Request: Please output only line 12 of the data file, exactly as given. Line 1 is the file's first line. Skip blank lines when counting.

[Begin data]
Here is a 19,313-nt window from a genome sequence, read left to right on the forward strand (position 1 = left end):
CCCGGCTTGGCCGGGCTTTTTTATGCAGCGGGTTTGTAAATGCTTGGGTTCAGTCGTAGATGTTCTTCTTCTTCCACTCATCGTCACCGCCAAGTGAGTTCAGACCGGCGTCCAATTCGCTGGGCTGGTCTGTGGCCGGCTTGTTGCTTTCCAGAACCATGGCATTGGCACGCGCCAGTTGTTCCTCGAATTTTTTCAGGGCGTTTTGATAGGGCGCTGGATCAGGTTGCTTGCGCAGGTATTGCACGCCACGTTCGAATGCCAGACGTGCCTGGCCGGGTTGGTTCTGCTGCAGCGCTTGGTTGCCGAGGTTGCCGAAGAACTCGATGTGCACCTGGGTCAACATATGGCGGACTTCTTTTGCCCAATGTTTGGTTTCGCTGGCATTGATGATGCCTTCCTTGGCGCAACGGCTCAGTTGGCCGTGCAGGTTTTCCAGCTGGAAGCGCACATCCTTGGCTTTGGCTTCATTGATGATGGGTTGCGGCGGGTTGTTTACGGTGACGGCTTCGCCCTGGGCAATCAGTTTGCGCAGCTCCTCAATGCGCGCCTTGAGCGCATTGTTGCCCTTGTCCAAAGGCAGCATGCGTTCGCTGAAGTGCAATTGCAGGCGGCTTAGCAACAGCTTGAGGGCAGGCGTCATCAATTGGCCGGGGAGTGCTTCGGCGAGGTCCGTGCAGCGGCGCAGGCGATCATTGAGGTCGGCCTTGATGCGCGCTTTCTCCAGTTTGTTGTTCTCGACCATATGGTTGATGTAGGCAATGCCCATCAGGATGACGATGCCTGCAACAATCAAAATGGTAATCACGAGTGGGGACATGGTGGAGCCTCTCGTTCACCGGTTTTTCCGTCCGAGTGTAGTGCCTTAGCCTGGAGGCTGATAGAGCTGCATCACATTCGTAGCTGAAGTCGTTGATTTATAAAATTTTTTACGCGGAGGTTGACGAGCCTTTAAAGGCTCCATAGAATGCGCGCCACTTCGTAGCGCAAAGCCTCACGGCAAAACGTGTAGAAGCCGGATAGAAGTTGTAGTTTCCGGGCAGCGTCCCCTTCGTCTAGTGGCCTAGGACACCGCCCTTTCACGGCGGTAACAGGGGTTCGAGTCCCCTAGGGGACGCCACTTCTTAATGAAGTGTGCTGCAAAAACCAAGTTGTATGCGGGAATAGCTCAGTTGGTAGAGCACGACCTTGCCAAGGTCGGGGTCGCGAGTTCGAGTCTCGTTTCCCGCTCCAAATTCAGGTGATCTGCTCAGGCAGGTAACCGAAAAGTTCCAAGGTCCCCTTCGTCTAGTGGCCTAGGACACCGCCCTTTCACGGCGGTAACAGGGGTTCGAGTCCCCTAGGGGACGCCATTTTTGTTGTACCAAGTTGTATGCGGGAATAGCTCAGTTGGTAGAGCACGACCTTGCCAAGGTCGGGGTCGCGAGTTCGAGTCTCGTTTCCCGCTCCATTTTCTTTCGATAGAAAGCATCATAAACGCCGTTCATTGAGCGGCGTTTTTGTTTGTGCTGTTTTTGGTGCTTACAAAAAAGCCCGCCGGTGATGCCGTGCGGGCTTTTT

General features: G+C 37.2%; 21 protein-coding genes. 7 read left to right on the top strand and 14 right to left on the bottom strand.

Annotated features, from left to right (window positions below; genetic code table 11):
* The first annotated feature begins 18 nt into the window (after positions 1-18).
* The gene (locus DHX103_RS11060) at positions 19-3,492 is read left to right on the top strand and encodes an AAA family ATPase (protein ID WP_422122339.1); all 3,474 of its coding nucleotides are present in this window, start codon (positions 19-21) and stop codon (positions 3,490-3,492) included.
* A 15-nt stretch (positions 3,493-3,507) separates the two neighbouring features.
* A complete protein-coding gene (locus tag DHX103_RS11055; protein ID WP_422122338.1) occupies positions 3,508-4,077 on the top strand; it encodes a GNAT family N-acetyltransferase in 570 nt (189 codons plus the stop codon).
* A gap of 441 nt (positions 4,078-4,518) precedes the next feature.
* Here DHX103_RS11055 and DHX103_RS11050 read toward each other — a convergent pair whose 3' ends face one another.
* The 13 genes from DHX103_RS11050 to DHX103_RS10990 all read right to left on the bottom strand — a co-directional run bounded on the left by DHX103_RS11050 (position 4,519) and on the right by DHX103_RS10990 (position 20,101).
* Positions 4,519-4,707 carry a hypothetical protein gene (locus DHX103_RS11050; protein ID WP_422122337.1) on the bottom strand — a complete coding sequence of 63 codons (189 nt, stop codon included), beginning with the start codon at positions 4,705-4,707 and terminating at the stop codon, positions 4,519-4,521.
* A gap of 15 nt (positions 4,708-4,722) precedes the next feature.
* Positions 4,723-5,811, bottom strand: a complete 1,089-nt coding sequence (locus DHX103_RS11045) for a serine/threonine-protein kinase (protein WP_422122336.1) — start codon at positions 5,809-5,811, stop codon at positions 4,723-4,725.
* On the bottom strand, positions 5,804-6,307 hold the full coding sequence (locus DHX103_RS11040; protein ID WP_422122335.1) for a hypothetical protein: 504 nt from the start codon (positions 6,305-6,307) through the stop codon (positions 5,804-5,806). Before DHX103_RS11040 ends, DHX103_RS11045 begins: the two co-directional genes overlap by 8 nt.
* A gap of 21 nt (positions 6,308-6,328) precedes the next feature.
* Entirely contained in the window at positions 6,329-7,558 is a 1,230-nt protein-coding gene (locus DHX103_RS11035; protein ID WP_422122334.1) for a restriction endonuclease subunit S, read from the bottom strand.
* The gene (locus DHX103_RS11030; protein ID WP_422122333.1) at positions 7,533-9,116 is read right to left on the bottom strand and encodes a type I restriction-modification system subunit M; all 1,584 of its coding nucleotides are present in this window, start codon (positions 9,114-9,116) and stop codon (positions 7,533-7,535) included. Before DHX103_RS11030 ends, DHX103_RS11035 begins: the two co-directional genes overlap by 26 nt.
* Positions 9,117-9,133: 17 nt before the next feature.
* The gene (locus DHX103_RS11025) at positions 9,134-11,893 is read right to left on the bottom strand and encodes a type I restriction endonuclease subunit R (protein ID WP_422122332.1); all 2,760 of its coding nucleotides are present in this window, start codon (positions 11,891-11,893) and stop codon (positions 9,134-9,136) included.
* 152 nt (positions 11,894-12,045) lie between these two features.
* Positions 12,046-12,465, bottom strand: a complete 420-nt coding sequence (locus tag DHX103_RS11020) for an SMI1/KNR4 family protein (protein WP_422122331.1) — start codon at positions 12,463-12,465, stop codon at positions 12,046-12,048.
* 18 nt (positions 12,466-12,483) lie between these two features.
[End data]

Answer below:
* Positions 4,519-4,707 carry a hypothetical protein gene (locus DHX103_RS11050; protein ID WP_422122337.1) on the bottom strand — a complete coding sequence of 63 codons (189 nt, stop codon included), beginning with the start codon at positions 4,705-4,707 and terminating at the stop codon, positions 4,519-4,521.